Steamboat completes final steps in pursuing Colorado Creative District designation
Steamboat Springs — At the Depot Art Center Wednesday afternoon, Kim Keith, executive director of the Steamboat Springs Arts Council, took a moment to catch her breath and reflect upon the whirlwind of the past 45 days.
“I don’t know what I’m feeling right now, except … awe of all that we accomplished in a very short amount of time,” Keith said. “It was amazing, and I get teary about how we gave people the opportunity to show up and strut their stuff, and boy did they.”
Since 2015, Keith has led local efforts in pursuing designation from Colorado Creative Industries as a Colorado Creative District.
It started with acquiring an advisory committee, which is now comprised of Tyler Gibbs, from the city of Steamboat Springs; Jane Blackstone, from the Economic Development Council and the Steamboat Springs Chamber Resort Association; Nancy Kramer, from Northwest Colorado Cultural Heritage Tourism; Lisa Popovich, from Mainstreet Steamboat; Candice Bannister, executive director of Tread of Pioneers Museum; Wendy Kowynia, independent artist and board chair for SSAC; Jim DeFrancia, from Lowe Enterprises; and Keith, representing the SSAC.
“I’ve been here for 20 years, and I’ve never seen quite a synergy come from one project,” said Bannister. “Regardless of whether or not we get the designation, the process of having the advisory committee come together for this application, inventorying our cultural and artistic assets (and) putting all of these people to the table to work towards this common goal, has created a synergy that is unlike anything I’ve ever experienced.”
In March, Colorado Creative Industries announced changes to the application guidelines that sped up the application process and eliminated the candidate incubator program.
That required the local committee to complete a tremendous amount of work in about 30 days, while competing with other communities which had already gone through the candidacy period.
Wednesday marked the final step in the process: a site visit from Margaret Hunt, the Colorado Creative Industries director who toured each of the eight finalist districts this past week.
With hand-painted, up-cycled banners, chalk on the sidewalks, streamers in the trees, live painting at the Center for Visual Arts, newly created murals, an Oehme Graphics pop-up gallery in the old Circle 7 Gallery space, Emerald Mountain Students performing in Little Toots Park and the red dragon’s appearance at the Depot, Steamboat was pulsing with creativity Wednesday afternoon.
Hunt’s tour involved 21 stops at local businesses that encapsulated Steamboat’s definition of creatives, which goes beyond artists and galleries to include designers, architects, chefs and foodies, as well as coffee shops, breweries, music venues, museums, galleries, performing arts programs, historical programs and cultural heritage sites.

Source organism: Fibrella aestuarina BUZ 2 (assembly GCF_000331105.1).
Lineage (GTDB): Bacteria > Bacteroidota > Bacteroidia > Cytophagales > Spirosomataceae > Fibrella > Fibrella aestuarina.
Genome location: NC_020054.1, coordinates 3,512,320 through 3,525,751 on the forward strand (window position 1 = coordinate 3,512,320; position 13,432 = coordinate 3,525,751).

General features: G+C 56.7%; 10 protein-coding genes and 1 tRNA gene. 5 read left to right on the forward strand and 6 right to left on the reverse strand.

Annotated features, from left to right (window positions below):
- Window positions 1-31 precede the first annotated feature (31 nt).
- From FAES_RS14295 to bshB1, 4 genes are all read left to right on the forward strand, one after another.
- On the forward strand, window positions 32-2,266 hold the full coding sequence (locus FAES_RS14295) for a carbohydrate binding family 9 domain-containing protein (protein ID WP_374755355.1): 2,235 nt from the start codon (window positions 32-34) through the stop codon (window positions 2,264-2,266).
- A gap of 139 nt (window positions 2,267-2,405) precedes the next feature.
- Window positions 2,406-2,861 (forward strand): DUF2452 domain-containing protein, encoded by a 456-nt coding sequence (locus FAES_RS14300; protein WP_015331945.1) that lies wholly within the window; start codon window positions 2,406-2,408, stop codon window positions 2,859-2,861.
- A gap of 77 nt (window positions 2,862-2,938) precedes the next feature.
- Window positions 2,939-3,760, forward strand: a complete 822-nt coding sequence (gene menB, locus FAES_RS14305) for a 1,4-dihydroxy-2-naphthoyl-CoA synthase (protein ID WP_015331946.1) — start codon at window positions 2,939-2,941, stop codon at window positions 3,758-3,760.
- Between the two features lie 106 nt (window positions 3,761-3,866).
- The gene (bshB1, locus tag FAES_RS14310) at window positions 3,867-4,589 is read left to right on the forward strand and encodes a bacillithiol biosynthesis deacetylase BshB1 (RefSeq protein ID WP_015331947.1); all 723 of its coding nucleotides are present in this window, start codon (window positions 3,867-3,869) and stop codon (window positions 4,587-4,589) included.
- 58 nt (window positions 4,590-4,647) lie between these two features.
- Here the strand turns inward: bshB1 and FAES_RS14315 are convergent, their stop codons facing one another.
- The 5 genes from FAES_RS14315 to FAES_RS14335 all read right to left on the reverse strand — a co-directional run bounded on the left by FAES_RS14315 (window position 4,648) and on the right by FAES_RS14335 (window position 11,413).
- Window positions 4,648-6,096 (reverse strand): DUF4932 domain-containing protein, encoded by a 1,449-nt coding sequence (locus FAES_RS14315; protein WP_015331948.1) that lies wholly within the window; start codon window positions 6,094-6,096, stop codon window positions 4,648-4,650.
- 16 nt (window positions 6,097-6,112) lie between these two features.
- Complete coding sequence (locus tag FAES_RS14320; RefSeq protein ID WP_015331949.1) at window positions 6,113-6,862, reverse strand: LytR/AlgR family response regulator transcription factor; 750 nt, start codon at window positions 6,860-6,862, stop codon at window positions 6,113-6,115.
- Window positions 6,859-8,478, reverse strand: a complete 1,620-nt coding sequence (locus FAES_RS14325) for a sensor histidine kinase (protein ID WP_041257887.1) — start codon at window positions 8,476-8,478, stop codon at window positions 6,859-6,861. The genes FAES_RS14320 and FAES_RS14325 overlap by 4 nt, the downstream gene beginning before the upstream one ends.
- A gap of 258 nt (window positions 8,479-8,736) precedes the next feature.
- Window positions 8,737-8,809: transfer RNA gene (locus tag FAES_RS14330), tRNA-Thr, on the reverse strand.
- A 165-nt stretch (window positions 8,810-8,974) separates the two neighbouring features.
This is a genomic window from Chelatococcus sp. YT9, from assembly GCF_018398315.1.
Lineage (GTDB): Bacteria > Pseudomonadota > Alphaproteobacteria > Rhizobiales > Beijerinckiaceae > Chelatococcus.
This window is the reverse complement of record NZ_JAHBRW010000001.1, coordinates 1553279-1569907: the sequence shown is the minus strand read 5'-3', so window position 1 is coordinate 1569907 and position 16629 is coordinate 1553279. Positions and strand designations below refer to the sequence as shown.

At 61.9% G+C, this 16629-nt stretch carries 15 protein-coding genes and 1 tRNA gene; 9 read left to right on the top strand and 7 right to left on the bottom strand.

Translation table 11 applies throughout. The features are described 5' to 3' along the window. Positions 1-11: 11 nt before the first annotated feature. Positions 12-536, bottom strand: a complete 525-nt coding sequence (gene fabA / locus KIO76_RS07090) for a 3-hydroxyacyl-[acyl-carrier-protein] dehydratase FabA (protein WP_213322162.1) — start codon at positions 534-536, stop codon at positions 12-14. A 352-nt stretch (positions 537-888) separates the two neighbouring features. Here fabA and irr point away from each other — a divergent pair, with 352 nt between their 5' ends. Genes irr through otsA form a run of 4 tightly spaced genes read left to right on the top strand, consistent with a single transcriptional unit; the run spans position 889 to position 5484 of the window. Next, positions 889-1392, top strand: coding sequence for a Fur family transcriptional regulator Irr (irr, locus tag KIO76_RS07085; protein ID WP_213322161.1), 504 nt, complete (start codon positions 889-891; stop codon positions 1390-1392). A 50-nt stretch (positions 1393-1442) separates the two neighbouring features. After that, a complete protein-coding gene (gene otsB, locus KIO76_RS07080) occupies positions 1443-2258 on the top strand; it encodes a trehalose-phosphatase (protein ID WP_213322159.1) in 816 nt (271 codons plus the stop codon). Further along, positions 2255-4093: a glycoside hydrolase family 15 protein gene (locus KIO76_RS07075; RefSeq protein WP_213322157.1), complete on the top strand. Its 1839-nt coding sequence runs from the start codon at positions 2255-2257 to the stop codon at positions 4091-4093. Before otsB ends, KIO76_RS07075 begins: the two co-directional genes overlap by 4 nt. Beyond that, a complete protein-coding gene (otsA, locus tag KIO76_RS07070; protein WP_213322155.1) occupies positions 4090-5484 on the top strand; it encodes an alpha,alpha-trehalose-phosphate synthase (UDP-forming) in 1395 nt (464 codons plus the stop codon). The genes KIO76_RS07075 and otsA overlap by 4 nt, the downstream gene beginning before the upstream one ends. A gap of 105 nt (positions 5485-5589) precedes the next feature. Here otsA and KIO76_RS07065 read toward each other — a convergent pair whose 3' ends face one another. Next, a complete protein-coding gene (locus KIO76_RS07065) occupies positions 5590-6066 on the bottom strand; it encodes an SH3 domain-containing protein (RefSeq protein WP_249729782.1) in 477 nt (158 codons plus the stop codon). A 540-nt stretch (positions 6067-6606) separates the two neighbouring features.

“Every one of the stops had an engagement piece, either creating something, sharing a story or giving a gift to our distinguished guests,” Keith said. “It was really cool to see them shine just doing what they do, and all along the path, there were these creative surprises and discoveries.”
The tour began at Tread of Pioneers Museum. Other locations included the Sequoya Building’s MainStreet Steamboat, the Community Agriculture Alliance, Historic Routt County and the Yampa Valley Sustainability Foundation, Portfolio Collection Photography and Publishing, Sew Steamboat, Harwigs L’Apogee, Steamboat Art Company, Off the Beaten Path bookstore, Center for Visual Arts, Homesteaders, the Chief Theater, Tom Mangelsen’s Images of Nature Gallery, the Yampa Project construction site, Mountain Tap Brewery, Bud Werner Memorial Library and the Depot Arts Center.
“It’s pretty remarkable,” Blackstone said. “I saw a very authentic display and celebration of our artistic and cultural side today. Pursuing this really recognizes what we have here and creates a nuanced identity for Steamboat, beyond what it may be known for most out in the world. But what today’s tour showed was the incredible diversity of arts, talent and creative industries.”
It is hoped earning the designation will spark the community’s revitalization, boost local economies, increase tourism and attract creatives. In addition, designation as a creative district gives communities increased exposure to professional development, increased funding for creatives, national and statewide marketing, signage, access to economic impact data, mentoring, coaching and consulting on strategic planning, marketing, branding, community engagement, history and heritage.
“For me, (the tour) was just a taste of what the Steamboat Springs Creative District can mean for our community,” said Kowynia in an email Thursday. “Our call for participation was met with great enthusiasm; many, many hands have worked in support of this initiative. The Steamboat Springs Creative District’s mission is to catalyze our creative sector as an economic tool and support our citizens’ quality of life through cultural and creative events.”
The Colorado Creative District designations will be announced later this month.
“Our work of the last 24 months has proven to me that we already are the Steamboat Springs Creative District,” Kowynia said. Receiving the state’s recognition will be a significant milestone with significant benefits, but the work of becoming a district has been done.”
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This Sunday’s Paws & Reflect event is a family affair, and that includes fur family. The community is invited to a pet walk and proclamation to support survivors of domestic violence.